George Washington Papers
Documents filtered by: Date="1778-08-03"
sorted by: date (ascending)

From George Washington to Henry Laurens, 3–4 August 1778

To Henry Laurens

Head qrs White plains August the 3d[–4] 1778


I do myself the honor of transmitting to Congress a copy of a Letter from General Knox, and of sundry observations and remarks on the Ordnance establishment of the 11th of February, which I received about the time we marched from Valley Forge.1 These would have been transmitted before, had it not been for the moving state of the Army and a variety of other Objects which engrossed my attention. We have found by experience, that some inconveniences have resulted from the Establishment, which I conceive, have proceeded principally from the total independence of the Commissary General of Military stores, on the Commanding Officer of Artillery. It seems some alterations are necessary and what they shall be, Congress will be pleased to determine.

It is not without reluctance that I am constrained, to renew my importunities on the subject of the Committee of Arrangement.2 The present unsettled state of the Army is productive of so much disatisfaction and confusion—and of such a variety of disputes, that almost the whole of my time is now employed, in finding temporary and inadequate expedients to quiet the minds of the Officers and keep business on a tolerable sort of footing. Not an hour passes without New applications and New complaints about rank—and for want of a proper adjustment of this and many other essential points—our Affairs are in a most irksome and injurious train. We can scarcely form a Court Martial—or parade a Detachment in any instance, without a warm discussion on the subject of precedence—and there are several Good Officers now, who are forced to decline duty, to prevent disputes and their being commanded by Others, who upon every principle are their Inferiors; unless their having obtained Commissions before them, from the opportunities they had of making earlier applications from local circumstances, should be considered sufficient to give them a superior claim. There are many other causes of disatisfaction on this head, but I will not enter into a minute relation of them. I sincerely wish, that the Gentlemen appointed or such Others as Congress may think proper to nominate for the occasion, would immediately repair to Camp. The present opportunity is favourable for reducing matters to System and order—and from painful experience I know, there is an absolute necessity for it.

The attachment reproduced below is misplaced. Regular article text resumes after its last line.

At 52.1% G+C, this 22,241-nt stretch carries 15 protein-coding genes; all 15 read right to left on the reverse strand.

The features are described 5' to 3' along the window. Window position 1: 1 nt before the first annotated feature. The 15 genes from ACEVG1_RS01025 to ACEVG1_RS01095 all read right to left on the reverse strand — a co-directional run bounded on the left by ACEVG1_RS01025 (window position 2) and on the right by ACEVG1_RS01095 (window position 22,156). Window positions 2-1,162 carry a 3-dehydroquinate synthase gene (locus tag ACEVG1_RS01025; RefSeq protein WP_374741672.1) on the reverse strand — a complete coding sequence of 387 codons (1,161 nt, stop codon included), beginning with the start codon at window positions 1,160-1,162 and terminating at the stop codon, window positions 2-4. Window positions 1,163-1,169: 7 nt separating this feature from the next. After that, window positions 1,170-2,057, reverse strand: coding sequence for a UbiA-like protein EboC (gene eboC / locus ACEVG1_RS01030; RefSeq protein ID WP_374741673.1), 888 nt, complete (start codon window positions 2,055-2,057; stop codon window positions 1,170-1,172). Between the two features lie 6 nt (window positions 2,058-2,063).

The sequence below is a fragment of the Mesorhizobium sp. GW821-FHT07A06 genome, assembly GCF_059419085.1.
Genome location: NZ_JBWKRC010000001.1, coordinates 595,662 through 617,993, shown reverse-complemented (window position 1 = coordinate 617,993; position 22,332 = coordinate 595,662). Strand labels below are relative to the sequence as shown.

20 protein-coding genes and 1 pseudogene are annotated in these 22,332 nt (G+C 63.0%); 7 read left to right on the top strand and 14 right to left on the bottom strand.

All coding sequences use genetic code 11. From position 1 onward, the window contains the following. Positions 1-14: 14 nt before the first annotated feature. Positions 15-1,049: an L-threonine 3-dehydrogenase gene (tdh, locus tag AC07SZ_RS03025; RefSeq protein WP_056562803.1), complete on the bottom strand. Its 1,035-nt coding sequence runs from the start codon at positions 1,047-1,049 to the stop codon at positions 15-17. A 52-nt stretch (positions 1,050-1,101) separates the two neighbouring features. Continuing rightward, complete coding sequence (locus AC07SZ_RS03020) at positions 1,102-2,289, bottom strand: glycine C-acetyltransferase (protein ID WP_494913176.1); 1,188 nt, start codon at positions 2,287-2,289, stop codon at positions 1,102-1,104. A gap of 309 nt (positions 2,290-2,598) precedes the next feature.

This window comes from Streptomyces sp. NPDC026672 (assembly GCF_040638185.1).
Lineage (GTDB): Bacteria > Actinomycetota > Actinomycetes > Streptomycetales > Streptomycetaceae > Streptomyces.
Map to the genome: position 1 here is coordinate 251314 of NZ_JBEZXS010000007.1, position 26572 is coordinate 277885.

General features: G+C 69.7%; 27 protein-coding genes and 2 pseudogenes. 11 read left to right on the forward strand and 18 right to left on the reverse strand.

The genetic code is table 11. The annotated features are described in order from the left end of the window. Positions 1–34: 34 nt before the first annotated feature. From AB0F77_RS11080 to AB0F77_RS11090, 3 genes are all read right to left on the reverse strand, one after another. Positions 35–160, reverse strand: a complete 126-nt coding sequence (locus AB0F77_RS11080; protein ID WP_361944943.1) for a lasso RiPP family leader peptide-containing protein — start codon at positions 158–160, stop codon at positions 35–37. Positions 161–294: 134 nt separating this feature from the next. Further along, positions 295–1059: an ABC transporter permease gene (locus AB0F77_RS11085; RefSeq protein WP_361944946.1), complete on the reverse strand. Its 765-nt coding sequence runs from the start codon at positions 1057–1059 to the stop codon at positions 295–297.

I should also hope, that Congress will excuse me, for mentioning again the necessity there is for appointing some Brigadiers. The Massachussets, by the resignation of General Learned wants One—Pensylvania as General Hand is not here, has but One with the Army—Maryland, which has Two large Brigades in the field, has only General Smallwood and the North Carolina Troops, since the departure of Genl McIntosh, have been without any. As I had taken the liberty upon a former occasion, to offer my sentiments to Congress and their Committees upon this subject, I should not trouble them now, if I was not more & more convinced that the service required promotions in this line.3 The frequent changes which take place among the Officers, where there are no Brigadiers, are attended with great inconvenience and detriment; and they are an effectual bar to the introduction of discipline. In such cases, the Officers know, that their command is but temporary—always liable to cease—and therefore they do not find themselves sufficiently interested to promote order and subordination; nor will the rest look up to them with that respect and deference which are essential. Every day’s experience proves this—and shews beyond question, that the Affairs of a Brigade can never be in a right train without a Brigadier—or some General to direct them. It is certain, these appointments at the first view will add a little to the list of expence, but in the end they will be a great saving—and produce many important advantages.4 We are also a good deal distressed at this time for Major Generals; however, as this arises more from the peculiar circumstances and situation of many, which prevent them from duty in the line, than from a deficiency in the number appointed, I shall not add upon the occasion.